Marwa Alkhalaf

Marwa Alkhalaf

Marwa Alkhalaf

Growing up in Saudi Arabia, Marwa Alkhalaf had fresh produce practically growing on her doorstep. After falling in love with Iranian food , she now cooks her own modern, ingredient-led take on the cuisine at her London restaurant Nutshell.

Often someone’s passion for cooking a particular style of cuisine can be traced back to the food they grew up eating. For Saudi-Arabian-born Marwa Alkhalaf however, it wasn’t until her now-husband introduced her to Iranian food that she fell in love with the cuisine and began to learn more about it. Wanting to introduce this underrepresented cuisine to more people in the UK, she and her husband opened Nutshell in 2019, where she now serves her unique take on traditional Iranian dishes.

Growing up on the eastern coast of Saudi Arabia surrounded by wonderful produce, Marwa gained an understanding of the importance of ingredients from an early age. ‘We lived so close to the sea which meant we’d often have fresh fish,’ she explains. ‘We also had a farm where my dad would grow all sorts of different products, from tomatoes to makrut limes and Indian almonds.’ Although this abundance of produce led to an interest in food, when Marwa became one of the first fifty women to be offered the chance to study geophysics in the UK, she quickly put any desire to go into the restaurant industry to one side.

It was when she moved to London in 2007 to begin university that Marwa started exploring other cuisines and experimenting with her own food. ‘Moving to London just made me fall in love with food even more,’ she says. ‘I was always the person at university inviting my friends over for a feast; I’d call my mum and sister to ask them how to make certain things.’ At the time Middle Eastern food still wasn’t particularly well represented in the capital (‘To Londoners Middle Eastern food meant kebabs and rice'), so it wasn’t until Marwa met her husband, who grew up in Iran and introduced her to Iranian food, that she fell in love with it.

‘I’ve always been really passionate about showcasing the quality of ingredients,’ Marwa explains. ‘And Iranian cuisine is all about using local ingredients and not doing too much with them, which I loved. In a way it’s also a zero-waste cuisine because they utilise very part of the animal, fruit or vegetable. With fresh pistachios for example, they even turn the peel into a jam. Southern Iranian food in particular is very similar to the Saudi Arabian food I grew up eating.’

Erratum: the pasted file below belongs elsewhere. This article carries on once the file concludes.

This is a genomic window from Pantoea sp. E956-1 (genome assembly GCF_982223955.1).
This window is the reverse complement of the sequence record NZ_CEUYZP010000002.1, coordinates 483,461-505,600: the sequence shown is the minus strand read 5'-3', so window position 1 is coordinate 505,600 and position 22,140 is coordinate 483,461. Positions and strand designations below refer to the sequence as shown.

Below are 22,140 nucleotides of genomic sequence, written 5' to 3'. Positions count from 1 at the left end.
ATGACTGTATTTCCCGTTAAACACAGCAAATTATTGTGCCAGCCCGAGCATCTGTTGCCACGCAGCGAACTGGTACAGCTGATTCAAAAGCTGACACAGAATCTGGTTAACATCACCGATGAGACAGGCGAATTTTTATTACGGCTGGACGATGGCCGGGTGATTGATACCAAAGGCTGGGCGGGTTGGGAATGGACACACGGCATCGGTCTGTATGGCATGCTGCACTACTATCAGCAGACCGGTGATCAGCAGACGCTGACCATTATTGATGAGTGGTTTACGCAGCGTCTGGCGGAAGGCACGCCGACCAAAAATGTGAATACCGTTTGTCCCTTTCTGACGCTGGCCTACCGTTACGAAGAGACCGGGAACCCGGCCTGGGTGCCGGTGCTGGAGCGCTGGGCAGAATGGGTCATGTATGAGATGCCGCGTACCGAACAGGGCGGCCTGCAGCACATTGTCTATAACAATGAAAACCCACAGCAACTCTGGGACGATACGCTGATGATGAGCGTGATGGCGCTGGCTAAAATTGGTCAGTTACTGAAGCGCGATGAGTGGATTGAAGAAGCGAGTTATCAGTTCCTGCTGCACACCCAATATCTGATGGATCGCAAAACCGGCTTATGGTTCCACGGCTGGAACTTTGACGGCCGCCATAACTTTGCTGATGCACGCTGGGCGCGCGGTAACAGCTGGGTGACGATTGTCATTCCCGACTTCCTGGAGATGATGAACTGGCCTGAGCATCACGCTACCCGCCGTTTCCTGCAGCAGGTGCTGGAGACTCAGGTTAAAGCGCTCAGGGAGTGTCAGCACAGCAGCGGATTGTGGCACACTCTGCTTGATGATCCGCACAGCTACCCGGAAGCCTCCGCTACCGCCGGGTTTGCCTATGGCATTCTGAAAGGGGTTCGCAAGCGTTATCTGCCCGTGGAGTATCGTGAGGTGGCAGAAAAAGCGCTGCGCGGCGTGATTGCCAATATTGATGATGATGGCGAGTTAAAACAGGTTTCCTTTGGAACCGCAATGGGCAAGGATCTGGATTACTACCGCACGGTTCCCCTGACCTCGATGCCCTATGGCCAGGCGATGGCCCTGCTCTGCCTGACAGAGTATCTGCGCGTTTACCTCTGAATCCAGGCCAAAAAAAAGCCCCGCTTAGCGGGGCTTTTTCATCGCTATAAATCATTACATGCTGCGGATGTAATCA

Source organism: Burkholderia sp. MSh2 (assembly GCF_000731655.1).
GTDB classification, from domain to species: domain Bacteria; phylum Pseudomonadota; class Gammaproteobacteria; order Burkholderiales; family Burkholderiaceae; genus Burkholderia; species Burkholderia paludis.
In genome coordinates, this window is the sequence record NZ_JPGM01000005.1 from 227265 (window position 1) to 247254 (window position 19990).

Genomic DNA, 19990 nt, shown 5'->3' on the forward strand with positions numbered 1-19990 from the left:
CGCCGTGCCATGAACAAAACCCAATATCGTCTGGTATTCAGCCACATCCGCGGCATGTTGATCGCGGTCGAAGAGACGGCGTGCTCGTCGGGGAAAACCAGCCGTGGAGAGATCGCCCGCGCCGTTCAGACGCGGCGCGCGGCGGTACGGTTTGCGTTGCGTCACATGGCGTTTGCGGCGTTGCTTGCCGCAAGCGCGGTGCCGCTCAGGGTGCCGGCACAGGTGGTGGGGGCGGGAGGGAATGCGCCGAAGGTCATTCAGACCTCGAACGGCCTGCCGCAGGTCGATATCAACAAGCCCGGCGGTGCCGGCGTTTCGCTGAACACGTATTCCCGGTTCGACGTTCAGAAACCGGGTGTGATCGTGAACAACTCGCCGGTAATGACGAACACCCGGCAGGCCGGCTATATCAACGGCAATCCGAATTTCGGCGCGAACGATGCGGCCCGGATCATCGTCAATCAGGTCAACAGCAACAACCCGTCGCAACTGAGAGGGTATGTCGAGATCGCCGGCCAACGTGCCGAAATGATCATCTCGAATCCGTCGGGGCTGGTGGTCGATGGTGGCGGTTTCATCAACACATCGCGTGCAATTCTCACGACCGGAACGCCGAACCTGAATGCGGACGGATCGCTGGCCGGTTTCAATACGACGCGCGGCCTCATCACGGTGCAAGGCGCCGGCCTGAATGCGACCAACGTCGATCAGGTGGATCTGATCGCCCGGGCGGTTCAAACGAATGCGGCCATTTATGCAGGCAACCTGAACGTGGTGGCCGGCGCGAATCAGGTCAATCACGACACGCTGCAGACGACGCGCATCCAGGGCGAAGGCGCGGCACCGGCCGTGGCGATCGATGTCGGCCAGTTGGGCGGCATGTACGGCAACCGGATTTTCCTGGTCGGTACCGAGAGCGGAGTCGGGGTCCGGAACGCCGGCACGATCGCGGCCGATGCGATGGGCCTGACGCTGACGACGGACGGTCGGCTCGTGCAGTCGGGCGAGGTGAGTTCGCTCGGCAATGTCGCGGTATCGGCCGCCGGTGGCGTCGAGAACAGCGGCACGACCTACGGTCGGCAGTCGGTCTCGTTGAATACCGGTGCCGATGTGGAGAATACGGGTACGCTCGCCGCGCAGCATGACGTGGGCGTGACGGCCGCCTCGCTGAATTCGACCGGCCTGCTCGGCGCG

Having finished university, a job working for an oil company took Marwa back to Saudi Arabia and she started flirting with the idea of setting up an organic farm-to-table restaurant there. However, after things got more serious with her husband, she ended up spending more time in Iran and decided that was it was actually Iranian food Marwa wanted to focus on. By this point she was beginning to miss London, so she and her husband made the decision to move back to the UK to open the authentic Iranian restaurant they'd been dreaming of. ‘Before we left Iran, I tried to spend as much time as possible going to different houses to collect recipes,’ she explains. ‘I would sit down with my husband’s grandmother who had all her recipes written down and try to translate them because I also was learning Farsi at the time.’

In 2016, Marwa moved back to London with her husband and realised it was time to focus all her efforts into being a chef. Signing on to an eleven-month diploma at Le Cordon Bleu, she quickly started to master all the basics of classical cookery which ultimately led to her getting a position at Mayfair's two-Michelin-starred The Greenhouse – one of the first professional kitchens she had ever worked in. For a while Marwa tried to juggle working at a renowned restaurant with planning her own, but it quickly became too hard to manage. ‘We would schedule meetings somewhere near The Greenhouse and I would go and join my husband during my break between lunch and dinner service,' she laughs. 'But eventually it reached a point where it was too difficult. I felt like I’d learnt enough and it was time to focus on my own project.’

After years of planning, Nutshell threw open its doors at the end of July 2019 and was instantly met with praise. Serving Marwa’s own take on Iranian food, inspired by both her time spent in the country and the produce-led style of cookery she grew up with, Nutshell offered something that hadn’t really been seen in London before. ‘It was like a dream come true when we opened,’ she smiles. ‘We put so much effort into it and really took our time but the reception was better than we expected because we were doing something different. We’re the only restaurant in the world that’s serving a truly modern take on Iranian food.’ Not only has this allowed Marwa to become a leader in modern Iranian food but it has also meant that Nutshell has been able to change over time. Having initially served a broad, accessible menu to introduce people to the cuisine, its offering is now more refined than ever, with a tasting menu even on the cards for the near future.

Marwa has taken a cuisine that she fell in love with and added her own spin to it at Nutshell – something many people wouldn’t be brave enough to do. As a result, more and more people in London are getting to experience Iranian food for the first time. With her aim being for Nutshell to ultimately become the first Michelin-starred restaurant showcasing the flavours of Iran, Marwa certainly isn’t short of ambition and, given the progress she’s already made, we feel she could be the driving force behind Iranian food in the UK for many years to become.